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5

If you remove the previous frameworks, then you'll have to edit the application config files of applications that target pre-4.0 frameworks to get them to work. <supportedruntime version="v4.0.x"></supportedruntime> There's an explanation here and here. If you run quite a few .NET programs, I'm sure there are other things on your machine that ...


5

Ultimately the answer is: there is no such system. Since the user—owner and administrator—of the computer has full control they can fake anything (with sufficient effort) up to and including any attempts by your software to call home for verification. Remember they can always modify your software (including eliminating checks against such modification) as ...


4

Windows will present an error message if the proper framework is not installed. Here is a screenshot of the error message I got when I tried to run an .NET 4.0 app on Windows 7 without .NET 4.


4

You can just install .Net 4.0. Windows 7 comes with 3.5 as standard. Version 4.0 contains backwards compatibility for most applications that aren't extremely advanced.


2

There won't be any problems. They can both be installed on the same PC, without one messing up the other. They install to different folders.


2

It turns out that .NET Framework 4 Extended includes an app called PresentationFontCache.exe. This was causing the slow boot and also using a lot of my CPU. I found a fix here - just delete the Font*.dat files from C:\Windows\ServiceProfiles\LocalService\AppData\Local.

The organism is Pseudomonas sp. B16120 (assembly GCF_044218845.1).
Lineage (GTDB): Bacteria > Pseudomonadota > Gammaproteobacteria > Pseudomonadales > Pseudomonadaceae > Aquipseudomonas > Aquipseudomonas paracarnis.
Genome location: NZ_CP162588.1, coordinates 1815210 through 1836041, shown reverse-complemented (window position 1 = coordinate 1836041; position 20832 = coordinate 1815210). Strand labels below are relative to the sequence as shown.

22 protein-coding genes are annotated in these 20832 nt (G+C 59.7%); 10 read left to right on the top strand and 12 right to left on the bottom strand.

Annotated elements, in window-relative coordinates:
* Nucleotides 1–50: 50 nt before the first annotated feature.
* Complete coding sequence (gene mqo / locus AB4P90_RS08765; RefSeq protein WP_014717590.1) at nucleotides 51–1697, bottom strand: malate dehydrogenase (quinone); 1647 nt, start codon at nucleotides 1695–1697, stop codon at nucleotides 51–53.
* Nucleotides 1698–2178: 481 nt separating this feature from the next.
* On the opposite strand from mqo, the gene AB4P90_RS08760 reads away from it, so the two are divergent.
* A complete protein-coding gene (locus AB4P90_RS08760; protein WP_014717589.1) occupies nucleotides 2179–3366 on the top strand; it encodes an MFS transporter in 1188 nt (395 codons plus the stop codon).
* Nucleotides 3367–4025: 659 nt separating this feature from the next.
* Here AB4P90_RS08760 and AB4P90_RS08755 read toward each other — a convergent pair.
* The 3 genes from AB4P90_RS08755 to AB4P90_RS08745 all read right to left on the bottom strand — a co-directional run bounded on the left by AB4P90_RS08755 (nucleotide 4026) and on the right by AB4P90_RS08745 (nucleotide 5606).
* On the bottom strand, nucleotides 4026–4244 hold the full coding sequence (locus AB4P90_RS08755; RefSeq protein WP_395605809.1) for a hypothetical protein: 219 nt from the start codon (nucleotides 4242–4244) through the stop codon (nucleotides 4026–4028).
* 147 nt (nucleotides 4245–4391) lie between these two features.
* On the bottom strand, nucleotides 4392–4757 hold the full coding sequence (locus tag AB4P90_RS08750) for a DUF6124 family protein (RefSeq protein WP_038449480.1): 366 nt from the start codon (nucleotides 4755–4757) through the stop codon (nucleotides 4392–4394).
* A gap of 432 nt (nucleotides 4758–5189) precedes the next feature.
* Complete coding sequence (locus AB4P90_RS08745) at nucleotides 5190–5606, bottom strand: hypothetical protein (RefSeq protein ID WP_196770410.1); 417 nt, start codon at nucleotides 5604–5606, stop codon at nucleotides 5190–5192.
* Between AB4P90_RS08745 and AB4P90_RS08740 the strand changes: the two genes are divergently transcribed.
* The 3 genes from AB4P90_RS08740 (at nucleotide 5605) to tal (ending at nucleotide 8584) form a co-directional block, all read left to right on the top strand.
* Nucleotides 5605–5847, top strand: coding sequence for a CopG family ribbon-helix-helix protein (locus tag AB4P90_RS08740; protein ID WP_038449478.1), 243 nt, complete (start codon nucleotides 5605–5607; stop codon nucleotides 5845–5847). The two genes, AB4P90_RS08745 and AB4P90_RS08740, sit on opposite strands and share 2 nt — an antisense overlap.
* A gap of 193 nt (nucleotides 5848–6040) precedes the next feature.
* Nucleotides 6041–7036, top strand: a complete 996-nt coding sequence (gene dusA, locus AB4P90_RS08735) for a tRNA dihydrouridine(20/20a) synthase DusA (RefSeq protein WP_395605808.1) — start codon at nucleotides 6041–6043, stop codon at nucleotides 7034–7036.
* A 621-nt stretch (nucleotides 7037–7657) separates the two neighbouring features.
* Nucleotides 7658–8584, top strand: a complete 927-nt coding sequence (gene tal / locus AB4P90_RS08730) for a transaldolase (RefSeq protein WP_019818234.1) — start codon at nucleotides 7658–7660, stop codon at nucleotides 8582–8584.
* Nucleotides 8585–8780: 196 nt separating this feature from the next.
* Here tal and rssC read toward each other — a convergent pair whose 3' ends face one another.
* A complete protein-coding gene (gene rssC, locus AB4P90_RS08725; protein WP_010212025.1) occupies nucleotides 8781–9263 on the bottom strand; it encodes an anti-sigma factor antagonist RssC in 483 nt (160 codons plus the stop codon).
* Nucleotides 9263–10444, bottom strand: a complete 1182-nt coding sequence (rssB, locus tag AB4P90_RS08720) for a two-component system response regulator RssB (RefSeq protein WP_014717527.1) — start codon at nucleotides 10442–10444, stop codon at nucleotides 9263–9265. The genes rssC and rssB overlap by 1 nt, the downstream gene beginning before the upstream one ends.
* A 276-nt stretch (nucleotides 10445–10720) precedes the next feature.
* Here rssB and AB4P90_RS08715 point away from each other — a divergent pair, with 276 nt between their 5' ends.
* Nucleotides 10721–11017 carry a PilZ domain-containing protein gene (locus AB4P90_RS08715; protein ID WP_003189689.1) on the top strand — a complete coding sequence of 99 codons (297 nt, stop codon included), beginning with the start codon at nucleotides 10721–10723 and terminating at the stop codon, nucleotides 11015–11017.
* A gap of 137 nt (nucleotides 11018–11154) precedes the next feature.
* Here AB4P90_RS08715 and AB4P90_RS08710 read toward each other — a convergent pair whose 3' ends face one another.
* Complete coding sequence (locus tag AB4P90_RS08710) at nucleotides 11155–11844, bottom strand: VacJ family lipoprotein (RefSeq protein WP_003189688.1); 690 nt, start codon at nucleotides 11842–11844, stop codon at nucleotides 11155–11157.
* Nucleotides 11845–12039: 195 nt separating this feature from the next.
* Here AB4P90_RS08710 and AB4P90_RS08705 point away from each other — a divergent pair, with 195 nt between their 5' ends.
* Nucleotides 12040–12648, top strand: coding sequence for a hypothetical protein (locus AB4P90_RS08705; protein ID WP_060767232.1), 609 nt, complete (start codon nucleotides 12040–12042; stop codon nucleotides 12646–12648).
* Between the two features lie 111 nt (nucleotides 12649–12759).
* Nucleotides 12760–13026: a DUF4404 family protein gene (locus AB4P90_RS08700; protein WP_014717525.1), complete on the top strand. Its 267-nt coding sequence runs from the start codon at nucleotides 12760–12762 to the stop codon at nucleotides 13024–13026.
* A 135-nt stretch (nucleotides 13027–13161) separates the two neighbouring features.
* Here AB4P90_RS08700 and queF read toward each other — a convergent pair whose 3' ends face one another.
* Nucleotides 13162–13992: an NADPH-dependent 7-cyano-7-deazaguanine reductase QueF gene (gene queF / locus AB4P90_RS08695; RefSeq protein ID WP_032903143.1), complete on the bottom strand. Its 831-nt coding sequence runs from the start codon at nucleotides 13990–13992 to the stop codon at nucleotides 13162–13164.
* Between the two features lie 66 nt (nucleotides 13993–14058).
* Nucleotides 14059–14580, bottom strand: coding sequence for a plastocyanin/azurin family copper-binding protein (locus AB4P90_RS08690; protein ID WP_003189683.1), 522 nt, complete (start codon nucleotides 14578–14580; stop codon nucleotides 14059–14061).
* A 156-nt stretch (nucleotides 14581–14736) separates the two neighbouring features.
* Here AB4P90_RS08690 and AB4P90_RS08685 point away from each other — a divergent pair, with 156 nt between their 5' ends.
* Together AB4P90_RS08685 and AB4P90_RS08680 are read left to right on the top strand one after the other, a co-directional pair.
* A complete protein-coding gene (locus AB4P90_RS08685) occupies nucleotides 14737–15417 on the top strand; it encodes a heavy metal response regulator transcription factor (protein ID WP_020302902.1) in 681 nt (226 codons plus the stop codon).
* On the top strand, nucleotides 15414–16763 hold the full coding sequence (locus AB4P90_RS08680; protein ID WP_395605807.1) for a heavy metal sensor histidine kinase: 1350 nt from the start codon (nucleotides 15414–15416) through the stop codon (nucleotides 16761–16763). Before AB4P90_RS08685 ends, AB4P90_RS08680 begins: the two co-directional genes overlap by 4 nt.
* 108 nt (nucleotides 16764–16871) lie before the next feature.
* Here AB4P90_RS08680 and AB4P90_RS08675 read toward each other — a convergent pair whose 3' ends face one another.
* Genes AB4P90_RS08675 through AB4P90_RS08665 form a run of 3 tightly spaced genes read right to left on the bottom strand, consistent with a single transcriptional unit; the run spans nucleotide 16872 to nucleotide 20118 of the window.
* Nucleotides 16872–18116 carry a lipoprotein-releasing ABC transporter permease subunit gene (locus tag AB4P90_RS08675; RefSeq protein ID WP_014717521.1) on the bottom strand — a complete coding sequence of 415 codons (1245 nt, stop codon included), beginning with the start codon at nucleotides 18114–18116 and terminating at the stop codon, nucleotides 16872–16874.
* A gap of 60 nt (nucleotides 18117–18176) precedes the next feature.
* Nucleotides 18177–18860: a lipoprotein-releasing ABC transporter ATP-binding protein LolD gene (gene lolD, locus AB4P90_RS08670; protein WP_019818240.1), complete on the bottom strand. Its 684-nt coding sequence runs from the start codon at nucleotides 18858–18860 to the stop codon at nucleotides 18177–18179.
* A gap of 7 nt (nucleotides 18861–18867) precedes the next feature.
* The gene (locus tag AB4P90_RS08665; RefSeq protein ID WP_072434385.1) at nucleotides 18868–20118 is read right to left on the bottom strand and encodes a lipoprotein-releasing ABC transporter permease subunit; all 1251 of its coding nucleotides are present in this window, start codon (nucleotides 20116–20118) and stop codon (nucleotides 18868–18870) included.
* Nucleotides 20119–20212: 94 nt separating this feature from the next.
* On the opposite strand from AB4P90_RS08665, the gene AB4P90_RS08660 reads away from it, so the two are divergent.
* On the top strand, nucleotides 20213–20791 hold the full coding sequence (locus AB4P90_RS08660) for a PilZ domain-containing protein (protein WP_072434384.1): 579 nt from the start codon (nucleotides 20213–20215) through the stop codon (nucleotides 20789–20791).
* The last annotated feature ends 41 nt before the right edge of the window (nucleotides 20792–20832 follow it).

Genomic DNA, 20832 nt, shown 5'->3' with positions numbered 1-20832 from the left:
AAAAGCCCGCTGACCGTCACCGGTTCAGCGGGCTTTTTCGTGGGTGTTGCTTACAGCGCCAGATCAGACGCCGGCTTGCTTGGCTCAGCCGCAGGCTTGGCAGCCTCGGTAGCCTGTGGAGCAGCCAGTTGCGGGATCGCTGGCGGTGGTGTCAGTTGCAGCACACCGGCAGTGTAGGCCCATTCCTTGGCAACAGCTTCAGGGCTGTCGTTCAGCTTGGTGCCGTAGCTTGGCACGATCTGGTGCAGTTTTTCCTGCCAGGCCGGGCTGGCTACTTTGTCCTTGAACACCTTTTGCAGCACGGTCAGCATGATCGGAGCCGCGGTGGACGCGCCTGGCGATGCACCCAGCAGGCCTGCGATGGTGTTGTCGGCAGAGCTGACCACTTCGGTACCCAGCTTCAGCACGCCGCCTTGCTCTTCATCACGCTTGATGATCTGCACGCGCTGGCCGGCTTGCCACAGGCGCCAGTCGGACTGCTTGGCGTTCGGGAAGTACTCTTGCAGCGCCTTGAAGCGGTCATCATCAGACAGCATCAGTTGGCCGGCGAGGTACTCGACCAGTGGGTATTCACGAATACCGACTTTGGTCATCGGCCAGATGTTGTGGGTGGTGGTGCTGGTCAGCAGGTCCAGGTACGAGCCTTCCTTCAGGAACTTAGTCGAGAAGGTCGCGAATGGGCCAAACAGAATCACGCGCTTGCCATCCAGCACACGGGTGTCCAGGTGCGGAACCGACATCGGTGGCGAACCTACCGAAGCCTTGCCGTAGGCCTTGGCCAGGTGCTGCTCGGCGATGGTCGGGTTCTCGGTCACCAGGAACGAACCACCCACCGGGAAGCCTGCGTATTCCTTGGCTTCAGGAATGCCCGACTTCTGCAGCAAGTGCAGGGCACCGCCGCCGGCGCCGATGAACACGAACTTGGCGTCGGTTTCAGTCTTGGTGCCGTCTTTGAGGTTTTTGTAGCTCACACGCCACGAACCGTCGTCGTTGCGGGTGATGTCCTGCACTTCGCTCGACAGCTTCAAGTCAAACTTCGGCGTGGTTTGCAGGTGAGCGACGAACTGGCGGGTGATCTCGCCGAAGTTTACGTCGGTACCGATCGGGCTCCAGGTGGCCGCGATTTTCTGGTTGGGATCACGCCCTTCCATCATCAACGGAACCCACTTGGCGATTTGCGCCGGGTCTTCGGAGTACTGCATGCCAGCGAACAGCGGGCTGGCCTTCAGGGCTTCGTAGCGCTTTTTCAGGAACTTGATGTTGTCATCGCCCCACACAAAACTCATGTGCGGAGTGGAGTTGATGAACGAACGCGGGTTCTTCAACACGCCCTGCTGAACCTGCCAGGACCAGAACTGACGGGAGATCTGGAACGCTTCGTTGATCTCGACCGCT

2

The .NET Framework Client Profile is a subset of the full .NET Framework. When you install the full framework you get the Client Profile plus some additional assemblies which complete the framework. So when say you have the Client Profile + Extended installed, you have the full framework installed. Quoted from MSDN: [The .NET Framework 4 Client ...


2

Both 4.5 and 4.51 are in-place upgrades, which means they replace the previous version (4 or 4.5). The files are overwritten and these framework versions do not have their own directory but are stored in 'v4.0.30319' So your assumption was absolutely correct.


2

Repair the .Net framework 4.0 in the control panel: Click Start > Control Panel > Programs and Features, select Microsoft .NET Framework 4 Client Profile, and click Uninstall/Change. In the Maintenance screen that opens, choose "Repair .NET Framework 4 Client Project to its original state" and click Next. After the repair completes, click Finish. When you ...


1

You can't have them both, .Net 4.5 is an in-place upgrade to 4.0. References: Compatibility of .NET Framework 4.5 Does .net 4.5 work side by side with .net 4.0? Does installing .NET 4.5 REALLY replace .NET 4.0 assemblies? .NET 4.5 and .NET 4 Won't Coexist


1

Dot net should be installed by default. In windows 7, 3.5 should be there by default. In Win8 4.0 should be there by default. If you need 4, install 4. http://en.wikipedia.org/wiki/.NET_Framework


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Your log file is outputting an error code that may be caused by a corrupt MSI installer component. You can run the FixIt tool off this page to try and repair it.


1

The CLR.dll version number does not correspond to the .NET framework version number. .NET 4.0 through 4.5.2 will all report 4.0.x for the clr.dll version number. You likely have the correct version installed already. If you really want to be sure, follow this MSDN article "How to: Determine Which .NET Framework Versions Are Installed"


1

Yes, it is safe to delete the folder. You may have to take ownership of the files and change the permissions to allow you to delete the files and folder.


1

The .NET framework releases are generally installable side-by-side per major version. 1.1 is independent of 2.0, which is likewise independent of 4.0. .NET 3.0 and 3.5 were confusing in that they were mostly extensions to 2.0. 4.5 (once released) will install on top of 4.0. That said, Windows 7 comes with .NET 3.5 installed by default (which implicitcly ...



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